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In Focus

The documentary side of this year’s National Center for Jewish Film’s festival

A still from “Henri Dauman: Looking Up.”National Center for Jewish Film’s Annual Film Festival

Always a source for new and exciting documentaries, the National Center for Jewish Film’s Annual Film Festival (May 7-19; Museum of Fine Arts and Coolidge Corner Theatre) this year has included four films profiling five Jews who have played a major role in shaping modern culture and history.

During the Weimar period, jazz captivated Berlin teenagers Alfred Lion and Francis Wolff. Both fled the Nazis for New York City, where Lion, joined later by Wolff, founded the shoestring Blue Note Records to celebrate the music they loved and which was inexplicably unappreciated by most Americans.

Directed by Eric Friedler and produced by Wim Wenders, “It Must Schwing! The Blue Note Story” (2018; May 8 at 7:45 p.m., Coolidge; May 11 at 12:30 p.m., MFA) combines exquisite music from greats like Miles Davis, Herbie Hancock, John Coltrane, Sonny Rollins, and Thelonious Monk with Wolff’s trademark black-and-white photographs and some uneven animation to show how the pair escaped persecution but only to be shocked to find African-Americans undergoing similar oppression in their adopted homeland. 

The film argues convincingly that by supporting and recording these musicians Lion and Wolff preserved one of the country’s greatest original art forms and helped initiate the civil rights movement of the ’50s and ’60s.


The subject of James Freedman’s “Carl Laemmle” (2018) immigrated to the United States as a teenager, in 1884. The film screens May 15 at 7:30 p.m. at the MFA. A question-and-answer session with Brandeis University professor Thomas Doherty, author of “Hollywood and Hitler, 1933-1939,” follows. A scrappy go-getter, Laemmle saw a future in the nascent movie business and by 1912 had formed Universal Pictures. The studio became famous for establishing the horror film genre with movies ranging from “The Hunchback of Notre Dame” (1923) and “The Phantom of the Opera” (1925) to the iconic “Frankenstein” (1931) and “Dracula” (1931).

Combining archival material and interviews with film scholars, colleagues, friends, and family members, Freedman presents an informative and incisive portrait of this cinema pioneer. He shows how as Laemmle exorcised the inner demons of the audience with his movie monsters he also battled monsters in the real world, rescuing more than 300 Jewish families from Nazi Germany at a time when the US government was turning them away.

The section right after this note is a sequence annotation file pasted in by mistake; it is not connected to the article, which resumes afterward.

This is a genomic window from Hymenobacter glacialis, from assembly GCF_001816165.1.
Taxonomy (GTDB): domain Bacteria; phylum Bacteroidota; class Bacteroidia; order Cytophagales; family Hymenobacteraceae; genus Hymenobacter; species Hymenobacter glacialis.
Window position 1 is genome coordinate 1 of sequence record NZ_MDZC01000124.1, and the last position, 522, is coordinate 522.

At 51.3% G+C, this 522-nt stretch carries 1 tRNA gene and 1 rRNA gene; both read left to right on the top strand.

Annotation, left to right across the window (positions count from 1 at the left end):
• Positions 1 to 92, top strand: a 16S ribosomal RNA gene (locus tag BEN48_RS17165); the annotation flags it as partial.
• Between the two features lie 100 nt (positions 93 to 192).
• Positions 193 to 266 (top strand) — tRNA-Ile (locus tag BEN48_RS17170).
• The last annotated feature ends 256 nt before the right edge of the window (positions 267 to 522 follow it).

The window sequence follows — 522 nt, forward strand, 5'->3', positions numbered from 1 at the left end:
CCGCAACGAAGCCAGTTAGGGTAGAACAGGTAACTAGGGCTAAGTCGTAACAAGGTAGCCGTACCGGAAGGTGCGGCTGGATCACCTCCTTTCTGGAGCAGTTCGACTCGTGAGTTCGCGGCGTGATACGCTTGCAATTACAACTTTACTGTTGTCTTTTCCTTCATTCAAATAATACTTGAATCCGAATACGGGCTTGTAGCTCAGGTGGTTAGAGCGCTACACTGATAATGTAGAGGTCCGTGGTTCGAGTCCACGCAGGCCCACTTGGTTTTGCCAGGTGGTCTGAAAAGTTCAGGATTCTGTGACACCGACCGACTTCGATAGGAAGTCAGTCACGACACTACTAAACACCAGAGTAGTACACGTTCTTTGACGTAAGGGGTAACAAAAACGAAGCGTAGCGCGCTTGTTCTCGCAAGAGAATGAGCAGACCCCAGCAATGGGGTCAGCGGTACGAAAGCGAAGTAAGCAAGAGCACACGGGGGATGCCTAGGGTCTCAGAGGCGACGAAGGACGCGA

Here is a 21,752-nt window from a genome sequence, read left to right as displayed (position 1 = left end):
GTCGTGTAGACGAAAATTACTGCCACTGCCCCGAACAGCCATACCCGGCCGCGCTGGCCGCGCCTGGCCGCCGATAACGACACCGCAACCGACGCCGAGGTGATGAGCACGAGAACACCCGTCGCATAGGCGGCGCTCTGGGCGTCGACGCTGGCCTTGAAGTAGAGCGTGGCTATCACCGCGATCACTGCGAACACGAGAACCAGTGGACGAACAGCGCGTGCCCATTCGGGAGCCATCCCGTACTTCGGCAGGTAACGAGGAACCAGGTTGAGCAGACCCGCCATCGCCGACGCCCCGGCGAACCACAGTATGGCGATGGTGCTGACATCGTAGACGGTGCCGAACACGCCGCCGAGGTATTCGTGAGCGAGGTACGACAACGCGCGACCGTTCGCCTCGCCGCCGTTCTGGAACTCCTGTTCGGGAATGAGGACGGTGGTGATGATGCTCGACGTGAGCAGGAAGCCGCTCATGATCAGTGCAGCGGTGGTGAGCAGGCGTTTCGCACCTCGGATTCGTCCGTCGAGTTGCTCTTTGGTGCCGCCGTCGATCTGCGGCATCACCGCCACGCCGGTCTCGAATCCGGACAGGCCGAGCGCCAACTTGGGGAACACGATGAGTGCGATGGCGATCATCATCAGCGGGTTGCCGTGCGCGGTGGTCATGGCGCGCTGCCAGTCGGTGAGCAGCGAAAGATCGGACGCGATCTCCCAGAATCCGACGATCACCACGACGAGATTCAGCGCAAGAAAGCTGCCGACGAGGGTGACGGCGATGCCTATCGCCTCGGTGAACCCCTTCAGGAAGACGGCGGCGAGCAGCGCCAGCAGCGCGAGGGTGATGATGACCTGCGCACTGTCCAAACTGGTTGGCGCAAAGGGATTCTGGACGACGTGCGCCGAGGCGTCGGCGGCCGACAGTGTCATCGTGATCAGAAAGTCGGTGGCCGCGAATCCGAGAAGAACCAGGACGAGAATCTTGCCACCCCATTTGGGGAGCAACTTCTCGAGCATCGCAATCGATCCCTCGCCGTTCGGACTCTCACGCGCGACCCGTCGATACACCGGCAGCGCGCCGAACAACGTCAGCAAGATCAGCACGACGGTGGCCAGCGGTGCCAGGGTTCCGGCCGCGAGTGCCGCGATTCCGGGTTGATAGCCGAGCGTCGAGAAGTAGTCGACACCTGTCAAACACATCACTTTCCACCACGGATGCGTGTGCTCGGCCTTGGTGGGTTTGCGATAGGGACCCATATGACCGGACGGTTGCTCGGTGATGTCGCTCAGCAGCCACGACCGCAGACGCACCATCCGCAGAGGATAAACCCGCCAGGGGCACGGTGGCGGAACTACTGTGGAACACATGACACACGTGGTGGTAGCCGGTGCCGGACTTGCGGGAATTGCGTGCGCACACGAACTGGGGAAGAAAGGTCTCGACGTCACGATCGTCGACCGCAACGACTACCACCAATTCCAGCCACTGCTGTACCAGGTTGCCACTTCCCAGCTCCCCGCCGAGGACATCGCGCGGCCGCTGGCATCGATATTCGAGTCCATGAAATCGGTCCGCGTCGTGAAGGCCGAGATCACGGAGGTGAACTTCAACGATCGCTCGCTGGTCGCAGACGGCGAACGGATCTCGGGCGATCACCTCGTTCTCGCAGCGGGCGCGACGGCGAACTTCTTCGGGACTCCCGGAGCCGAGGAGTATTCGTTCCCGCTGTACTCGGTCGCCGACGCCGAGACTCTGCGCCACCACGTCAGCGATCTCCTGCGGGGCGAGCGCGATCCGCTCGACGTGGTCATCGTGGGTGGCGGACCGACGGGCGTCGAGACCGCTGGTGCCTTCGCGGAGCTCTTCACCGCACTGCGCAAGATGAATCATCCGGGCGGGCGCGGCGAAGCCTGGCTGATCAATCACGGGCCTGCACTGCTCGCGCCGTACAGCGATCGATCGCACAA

The title photographer of Peter Kenneth Jones’s “Henri Dauman: Looking Up” (2018) survived the war in Nazi-occupied France. (The documentary screens May 19 at 1 p.m. at the MFA. A question-and-answer session with the director and the producer, Nicole Suerez, granddaughter of Henri Dauman, follows). His father was murdered in the camps, and his mother died the year after the war was over, when she was poisoned by medicine bought on the black market. 

Undaunted, the 17-year-old orphan immigrated to the United States to pursue his calling as a photographer. By 1959 he was shooting pictures for Life and other publications, his subjects ranging from the Vietnam War to such celebrities as Marilyn Monroe, Andy Warhol, and Jackie and John F. Kennedy.

Jones follows the 85-year-old photographer as he attends a Paris museum show that acknowledges his achievement of recording in striking and revealing images some of the key moments and personalities of the 20th century. Jones also accompanies Dauman while he revisits the places in France where he grew up, hiding in fear. Emotionally powerful and skillfully made, this is an illuminating tribute to an overlooked artist.


Unlike those in the other films, the subject of Dan Shadur’s “King Bibi: The Life and Performances of Benjamin Netanyahu” (2018; May 16 at 7:30 p.m., MFA; a question-and-answer session with the filmmaker follows) did not make his mark on the world through art, but politics.

He ran for the most powerful office in his land and held raucous rallies in which he stoked his base by demonizing the media, liberals, his opponents, and Arabs. He deflected attention from scandals and corruption by presenting himself as the victim of those who investigated and reported them. Two decades before Donald Trump utilized the same tactics in gaining and sustaining power, Netanyahu had perfected them and transformed Israeli democracy. Last month he won reelection, and this summer will surpass David Ben-Gurion as the country’s longest-serving prime minister.

Peter Keough can be reached at